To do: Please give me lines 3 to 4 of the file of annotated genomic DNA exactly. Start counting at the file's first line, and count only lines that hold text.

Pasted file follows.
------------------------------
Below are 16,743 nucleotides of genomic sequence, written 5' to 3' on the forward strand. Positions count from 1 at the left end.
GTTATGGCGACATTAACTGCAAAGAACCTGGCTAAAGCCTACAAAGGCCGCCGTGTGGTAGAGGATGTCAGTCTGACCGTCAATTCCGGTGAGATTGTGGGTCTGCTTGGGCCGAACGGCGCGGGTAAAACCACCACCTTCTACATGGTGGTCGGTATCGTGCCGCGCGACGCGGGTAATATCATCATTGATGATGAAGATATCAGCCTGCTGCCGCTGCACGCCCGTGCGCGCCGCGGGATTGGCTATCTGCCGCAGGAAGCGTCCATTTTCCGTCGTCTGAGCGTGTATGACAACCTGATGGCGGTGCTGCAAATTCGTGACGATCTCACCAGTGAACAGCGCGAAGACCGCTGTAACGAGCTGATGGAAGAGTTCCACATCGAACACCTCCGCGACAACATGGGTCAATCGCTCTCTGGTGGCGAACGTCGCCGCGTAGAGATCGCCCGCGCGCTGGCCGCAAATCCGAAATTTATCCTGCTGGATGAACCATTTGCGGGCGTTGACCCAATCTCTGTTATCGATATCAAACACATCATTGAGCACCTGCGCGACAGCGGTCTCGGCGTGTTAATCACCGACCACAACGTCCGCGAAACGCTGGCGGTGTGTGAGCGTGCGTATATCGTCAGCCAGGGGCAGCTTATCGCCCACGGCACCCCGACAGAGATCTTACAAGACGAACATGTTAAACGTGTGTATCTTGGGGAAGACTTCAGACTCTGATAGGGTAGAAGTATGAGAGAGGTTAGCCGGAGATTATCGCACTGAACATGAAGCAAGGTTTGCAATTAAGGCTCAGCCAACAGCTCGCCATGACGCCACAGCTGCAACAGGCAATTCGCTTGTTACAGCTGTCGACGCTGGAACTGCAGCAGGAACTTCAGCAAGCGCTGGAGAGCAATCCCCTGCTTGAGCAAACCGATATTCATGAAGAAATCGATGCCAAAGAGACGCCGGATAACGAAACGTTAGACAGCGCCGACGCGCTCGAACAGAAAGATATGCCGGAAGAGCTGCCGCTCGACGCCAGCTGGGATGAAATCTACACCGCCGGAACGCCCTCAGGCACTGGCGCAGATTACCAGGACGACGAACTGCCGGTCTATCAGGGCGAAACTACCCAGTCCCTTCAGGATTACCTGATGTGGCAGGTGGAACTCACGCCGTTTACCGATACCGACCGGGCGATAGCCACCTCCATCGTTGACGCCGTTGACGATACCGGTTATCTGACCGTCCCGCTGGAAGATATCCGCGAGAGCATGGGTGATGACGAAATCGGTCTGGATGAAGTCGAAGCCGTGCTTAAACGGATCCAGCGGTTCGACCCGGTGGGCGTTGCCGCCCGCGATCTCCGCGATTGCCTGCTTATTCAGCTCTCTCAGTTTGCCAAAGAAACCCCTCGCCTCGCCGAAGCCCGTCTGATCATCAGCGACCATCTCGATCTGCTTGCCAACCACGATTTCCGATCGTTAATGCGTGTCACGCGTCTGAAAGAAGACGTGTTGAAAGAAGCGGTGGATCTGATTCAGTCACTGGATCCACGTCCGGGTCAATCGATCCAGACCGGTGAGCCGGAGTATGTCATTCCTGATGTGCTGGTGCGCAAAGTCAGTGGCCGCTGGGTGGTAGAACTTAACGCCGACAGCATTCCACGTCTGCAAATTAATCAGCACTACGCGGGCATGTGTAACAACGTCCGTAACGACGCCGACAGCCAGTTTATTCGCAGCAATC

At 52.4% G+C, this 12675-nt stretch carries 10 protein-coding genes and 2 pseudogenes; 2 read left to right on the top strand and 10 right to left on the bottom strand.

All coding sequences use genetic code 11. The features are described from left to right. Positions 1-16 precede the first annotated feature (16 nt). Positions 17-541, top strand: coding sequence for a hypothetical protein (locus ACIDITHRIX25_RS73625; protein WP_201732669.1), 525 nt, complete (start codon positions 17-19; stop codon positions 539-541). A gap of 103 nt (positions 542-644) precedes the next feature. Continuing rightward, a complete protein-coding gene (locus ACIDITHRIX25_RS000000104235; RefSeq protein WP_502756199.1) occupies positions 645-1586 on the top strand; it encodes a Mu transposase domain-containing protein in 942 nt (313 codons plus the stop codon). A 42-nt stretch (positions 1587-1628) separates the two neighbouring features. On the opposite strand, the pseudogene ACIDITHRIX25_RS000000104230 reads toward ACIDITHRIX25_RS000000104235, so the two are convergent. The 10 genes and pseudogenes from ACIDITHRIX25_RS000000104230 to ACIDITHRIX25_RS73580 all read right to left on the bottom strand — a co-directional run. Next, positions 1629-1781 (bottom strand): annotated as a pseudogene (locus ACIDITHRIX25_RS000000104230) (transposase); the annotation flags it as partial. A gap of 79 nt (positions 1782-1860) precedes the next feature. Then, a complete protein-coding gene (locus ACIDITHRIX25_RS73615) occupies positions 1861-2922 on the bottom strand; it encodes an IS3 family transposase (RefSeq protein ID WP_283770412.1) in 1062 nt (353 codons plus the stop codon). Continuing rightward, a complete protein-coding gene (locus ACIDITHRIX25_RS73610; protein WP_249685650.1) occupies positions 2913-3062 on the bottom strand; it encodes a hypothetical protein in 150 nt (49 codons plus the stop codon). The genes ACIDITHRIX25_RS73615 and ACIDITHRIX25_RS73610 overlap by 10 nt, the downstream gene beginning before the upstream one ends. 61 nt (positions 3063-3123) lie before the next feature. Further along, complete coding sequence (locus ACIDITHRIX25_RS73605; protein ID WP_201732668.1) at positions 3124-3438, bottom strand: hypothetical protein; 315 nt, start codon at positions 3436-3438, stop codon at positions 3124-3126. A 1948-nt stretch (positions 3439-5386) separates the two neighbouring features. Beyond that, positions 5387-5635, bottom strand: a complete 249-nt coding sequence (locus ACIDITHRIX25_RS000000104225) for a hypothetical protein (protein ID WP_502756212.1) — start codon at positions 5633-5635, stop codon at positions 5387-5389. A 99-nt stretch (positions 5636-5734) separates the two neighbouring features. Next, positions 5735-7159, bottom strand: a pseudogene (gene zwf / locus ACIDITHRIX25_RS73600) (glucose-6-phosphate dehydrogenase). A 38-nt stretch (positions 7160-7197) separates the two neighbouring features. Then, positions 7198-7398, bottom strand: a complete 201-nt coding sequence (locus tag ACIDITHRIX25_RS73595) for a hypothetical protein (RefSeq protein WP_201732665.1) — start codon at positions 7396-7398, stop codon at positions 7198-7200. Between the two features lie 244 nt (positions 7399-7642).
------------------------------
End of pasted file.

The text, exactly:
At 52.4% G+C, this 12675-nt stretch carries 10 protein-coding genes and 2 pseudogenes; 2 read left to right on the top strand and 10 right to left on the bottom strand.

All coding sequences use genetic code 11. The features are described from left to right. Positions 1-16 precede the first annotated feature (16 nt). Positions 17-541, top strand: coding sequence for a hypothetical protein (locus ACIDITHRIX25_RS73625; protein WP_201732669.1), 525 nt, complete (start codon positions 17-19; stop codon positions 539-541). A gap of 103 nt (positions 542-644) precedes the next feature. Continuing rightward, a complete protein-coding gene (locus ACIDITHRIX25_RS000000104235; RefSeq protein WP_502756199.1) occupies positions 645-1586 on the top strand; it encodes a Mu transposase domain-containing protein in 942 nt (313 codons plus the stop codon). A 42-nt stretch (positions 1587-1628) separates the two neighbouring features. On the opposite strand, the pseudogene ACIDITHRIX25_RS000000104230 reads toward ACIDITHRIX25_RS000000104235, so the two are convergent. The 10 genes and pseudogenes from ACIDITHRIX25_RS000000104230 to ACIDITHRIX25_RS73580 all read right to left on the bottom strand — a co-directional run. Next, positions 1629-1781 (bottom strand): annotated as a pseudogene (locus ACIDITHRIX25_RS000000104230) (transposase); the annotation flags it as partial. A gap of 79 nt (positions 1782-1860) precedes the next feature. Then, a complete protein-coding gene (locus ACIDITHRIX25_RS73615) occupies positions 1861-2922 on the bottom strand; it encodes an IS3 family transposase (RefSeq protein ID WP_283770412.1) in 1062 nt (353 codons plus the stop codon). Continuing rightward, a complete protein-coding gene (locus ACIDITHRIX25_RS73610; protein WP_249685650.1) occupies positions 2913-3062 on the bottom strand; it encodes a hypothetical protein in 150 nt (49 codons plus the stop codon). The genes ACIDITHRIX25_RS73615 and ACIDITHRIX25_RS73610 overlap by 10 nt, the downstream gene beginning before the upstream one ends. 61 nt (positions 3063-3123) lie before the next feature. Further along, complete coding sequence (locus ACIDITHRIX25_RS73605; protein ID WP_201732668.1) at positions 3124-3438, bottom strand: hypothetical protein; 315 nt, start codon at positions 3436-3438, stop codon at positions 3124-3126. A 1948-nt stretch (positions 3439-5386) separates the two neighbouring features. Beyond that, positions 5387-5635, bottom strand: a complete 249-nt coding sequence (locus ACIDITHRIX25_RS000000104225) for a hypothetical protein (protein ID WP_502756212.1) — start codon at positions 5633-5635, stop codon at positions 5387-5389. A 99-nt stretch (positions 5636-5734) separates the two neighbouring features. Next, positions 5735-7159, bottom strand: a pseudogene (gene zwf / locus ACIDITHRIX25_RS73600) (glucose-6-phosphate dehydrogenase). A 38-nt stretch (positions 7160-7197) separates the two neighbouring features. Then, positions 7198-7398, bottom strand: a complete 201-nt coding sequence (locus tag ACIDITHRIX25_RS73595) for a hypothetical protein (RefSeq protein WP_201732665.1) — start codon at positions 7396-7398, stop codon at positions 7198-7200. Between the two features lie 244 nt (positions 7399-7642).